So, according to economists, marginal utility explains why the price of diamonds are higher than the price of water. But I don’t know why that’s necessarily the case. Yes, it’s true that the marginal diamond is worth more than the marginal bottle of water, but that doesn’t explain why the price of water is so low. It only makes sense if you assume the consumer has already had a ton of water. For instance, a person who has no water would be willing to pay a lot of money to get the 1st bottle, then a little less for the next bottle, and so on and so forth until they reach the last bottle, which they value at a very low price because they’ve already consumed every other unit. If I were a water supplier, why wouldn’t I price my bottles of water at the highest price someone is willing to pay?

  • $\begingroup$ I don't think they can be compared. If water price goes too high there will be riots quick. People will overthrow the government. Diamonds are a frivolous. People only buy them with excess cash to show off. $\endgroup$ Jul 26, 2023 at 18:08

1 Answer 1


So, according to economists, marginal utility explains why the price of diamonds are higher than the price of water.

This is not what economists claim. Diamond paradox is about explaining difference in value not prices. You can use the difference in values also as an argument for difference in prices but that goes step beyond. As mentioned in Encyclopedia Britannica:

... theory of value also supplies an answer to the so-called “diamond-water paradox,” which economist Adam Smith pondered but was unable to solve. Smith noted that, even though life cannot exist without water and can easily exist without diamonds, diamonds are, pound for pound, vastly more valuable than water. The marginal-utility theory of value resolves the paradox. Water in total is much more valuable than diamonds in total because the first few units of water are necessary for life itself. But, because water is plentiful and diamonds are scarce, the marginal value of a pound of diamonds exceeds the marginal value of a pound of water.

If I were a water supplier, why wouldn’t I price my bottles of water at the highest price someone is willing to pay?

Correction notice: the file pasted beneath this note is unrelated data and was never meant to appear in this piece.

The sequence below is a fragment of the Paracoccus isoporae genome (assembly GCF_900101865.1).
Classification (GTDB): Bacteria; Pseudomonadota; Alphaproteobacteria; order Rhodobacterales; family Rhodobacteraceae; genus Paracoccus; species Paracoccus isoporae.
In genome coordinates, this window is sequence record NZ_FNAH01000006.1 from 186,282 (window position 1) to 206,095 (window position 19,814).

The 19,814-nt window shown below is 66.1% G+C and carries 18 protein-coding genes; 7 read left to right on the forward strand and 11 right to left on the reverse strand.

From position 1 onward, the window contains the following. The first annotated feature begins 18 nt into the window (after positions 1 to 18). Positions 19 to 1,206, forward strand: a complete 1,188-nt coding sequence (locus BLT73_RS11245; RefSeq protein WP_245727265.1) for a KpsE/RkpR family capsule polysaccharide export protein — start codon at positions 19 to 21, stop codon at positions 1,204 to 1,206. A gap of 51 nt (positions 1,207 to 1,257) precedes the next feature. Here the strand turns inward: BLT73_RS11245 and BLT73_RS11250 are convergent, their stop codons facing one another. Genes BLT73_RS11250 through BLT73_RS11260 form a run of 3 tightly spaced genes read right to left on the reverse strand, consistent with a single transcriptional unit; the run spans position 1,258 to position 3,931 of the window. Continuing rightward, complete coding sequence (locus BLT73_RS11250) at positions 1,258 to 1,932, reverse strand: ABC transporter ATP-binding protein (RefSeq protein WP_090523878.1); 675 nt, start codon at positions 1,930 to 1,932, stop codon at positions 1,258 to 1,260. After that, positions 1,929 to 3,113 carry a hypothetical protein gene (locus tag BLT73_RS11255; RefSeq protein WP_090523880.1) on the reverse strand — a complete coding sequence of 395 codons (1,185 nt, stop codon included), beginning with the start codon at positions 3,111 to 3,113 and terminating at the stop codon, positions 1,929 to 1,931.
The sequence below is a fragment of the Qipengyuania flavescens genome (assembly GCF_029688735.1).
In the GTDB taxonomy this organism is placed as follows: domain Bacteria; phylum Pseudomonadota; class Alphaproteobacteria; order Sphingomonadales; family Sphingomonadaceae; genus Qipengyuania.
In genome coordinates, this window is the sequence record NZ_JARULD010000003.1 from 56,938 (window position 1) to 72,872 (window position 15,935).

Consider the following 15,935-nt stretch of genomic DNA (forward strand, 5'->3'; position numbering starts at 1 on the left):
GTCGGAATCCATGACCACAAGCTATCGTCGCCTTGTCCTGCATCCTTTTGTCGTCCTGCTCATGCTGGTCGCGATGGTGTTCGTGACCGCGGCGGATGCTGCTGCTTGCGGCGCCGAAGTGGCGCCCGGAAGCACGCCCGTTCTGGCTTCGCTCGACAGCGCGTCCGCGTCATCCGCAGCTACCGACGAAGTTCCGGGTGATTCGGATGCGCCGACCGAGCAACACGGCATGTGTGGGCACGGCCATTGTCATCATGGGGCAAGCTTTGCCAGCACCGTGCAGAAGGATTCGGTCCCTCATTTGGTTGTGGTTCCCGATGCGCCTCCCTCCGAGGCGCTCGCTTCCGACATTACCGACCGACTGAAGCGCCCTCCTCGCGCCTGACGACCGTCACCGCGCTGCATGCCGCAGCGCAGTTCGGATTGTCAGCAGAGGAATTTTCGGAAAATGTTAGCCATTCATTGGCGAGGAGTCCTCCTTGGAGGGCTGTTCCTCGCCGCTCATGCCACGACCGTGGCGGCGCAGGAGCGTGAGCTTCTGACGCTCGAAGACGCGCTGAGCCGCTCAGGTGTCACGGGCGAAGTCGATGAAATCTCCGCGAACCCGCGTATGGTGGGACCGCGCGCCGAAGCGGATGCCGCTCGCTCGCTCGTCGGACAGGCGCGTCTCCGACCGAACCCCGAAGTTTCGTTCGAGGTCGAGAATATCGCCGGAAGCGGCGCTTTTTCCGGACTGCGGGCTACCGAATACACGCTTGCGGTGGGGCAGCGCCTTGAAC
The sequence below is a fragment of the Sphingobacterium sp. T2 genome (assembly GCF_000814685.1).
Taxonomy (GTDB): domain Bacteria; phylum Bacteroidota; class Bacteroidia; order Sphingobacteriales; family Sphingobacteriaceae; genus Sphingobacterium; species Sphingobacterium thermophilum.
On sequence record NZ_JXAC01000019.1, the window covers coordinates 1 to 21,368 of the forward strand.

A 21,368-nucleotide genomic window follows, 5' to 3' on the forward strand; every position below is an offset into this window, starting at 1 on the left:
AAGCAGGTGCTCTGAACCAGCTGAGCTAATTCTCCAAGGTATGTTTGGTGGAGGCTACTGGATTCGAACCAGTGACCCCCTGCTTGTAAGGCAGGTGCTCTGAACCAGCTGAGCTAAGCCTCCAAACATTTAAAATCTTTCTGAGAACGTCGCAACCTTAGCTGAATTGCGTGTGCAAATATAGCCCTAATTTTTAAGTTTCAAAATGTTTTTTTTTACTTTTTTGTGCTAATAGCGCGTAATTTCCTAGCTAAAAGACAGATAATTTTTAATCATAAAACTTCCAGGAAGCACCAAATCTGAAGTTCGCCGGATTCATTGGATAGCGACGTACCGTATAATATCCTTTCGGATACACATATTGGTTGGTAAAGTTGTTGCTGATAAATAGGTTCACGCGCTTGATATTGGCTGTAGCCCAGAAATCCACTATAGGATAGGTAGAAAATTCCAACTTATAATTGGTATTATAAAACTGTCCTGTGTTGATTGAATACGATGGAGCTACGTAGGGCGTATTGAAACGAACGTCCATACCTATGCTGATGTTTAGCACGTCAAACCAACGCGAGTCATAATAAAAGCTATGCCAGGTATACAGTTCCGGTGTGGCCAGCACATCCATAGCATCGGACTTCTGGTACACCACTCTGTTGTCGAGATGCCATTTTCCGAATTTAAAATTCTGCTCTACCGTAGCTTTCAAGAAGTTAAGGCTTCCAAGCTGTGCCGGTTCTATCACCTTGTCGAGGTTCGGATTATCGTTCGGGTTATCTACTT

1. Because of competition. Price is not something a profit maximizing supplier can freely choose. Depending on level of competition price might be completely exogenous from the perspective of profit maximizing firm or endogenous if the level of competition is small (e.g. see Frank Microeconomics and Behavior pp 261-451). If price is exogenous then its determined by broader supply and demand over which individual firm has no control. If it is endogenous (from perspective of a firm) because there isn't much competition, firm can strategically adjust its prices and quantity sold to maximize profits, but it still can't just arbitrarily set any price.
  2. Even in absence of competition, in a corner case of a monopoly, even a purely profit maximizing monopoly would not choose price equal to willingness to buy of a consumer (barring special cases where parameters of problem are suitable for this). This is because generally speaking such pricing is not profit maximizing under regular market conditions and law of one price (see ibid).
  3. Such thing that you describe can only occur when at a market firm is able to do price discrimination of first degree. Price discrimination of first degree (as opposed to other types of price discrimination e.g. second or third degree) requires a firm to be monopolist that can observe the reservation price of individual consumers (ibid pp 393-394).

Empirically such situation generally does not exist in market for drinking water. First, in most places market for water is competitive. There are multiple brands and sources of water (tap/bottled water), there are also close substitutes (juice or other non-alcoholic beverages). In addition, water is homogenous fungible product such products typically can't be sold at the same time at different prices in presence of competition.

Second, every persons' reservation price is private information. A firm could at best use some visual clues to separate consumers into some large groups, but that is not sufficient for first degree price discrimination. So such situation would simply not normally occur in real life except for some special situations or locations where the conditions mentioned above would be present.

  • $\begingroup$ Why would it not be profit-maximizing for a monopoly to price equal to what the consumer is willing to pay? $\endgroup$ Feb 3, 2023 at 20:14
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    $\begingroup$ because for homogenous goods provided by competitive firms typically law of one price applies. The price that one consumer is willing to pay would not necessarily maximize the overall profit $\endgroup$
    – 1muflon1
    Feb 3, 2023 at 20:27

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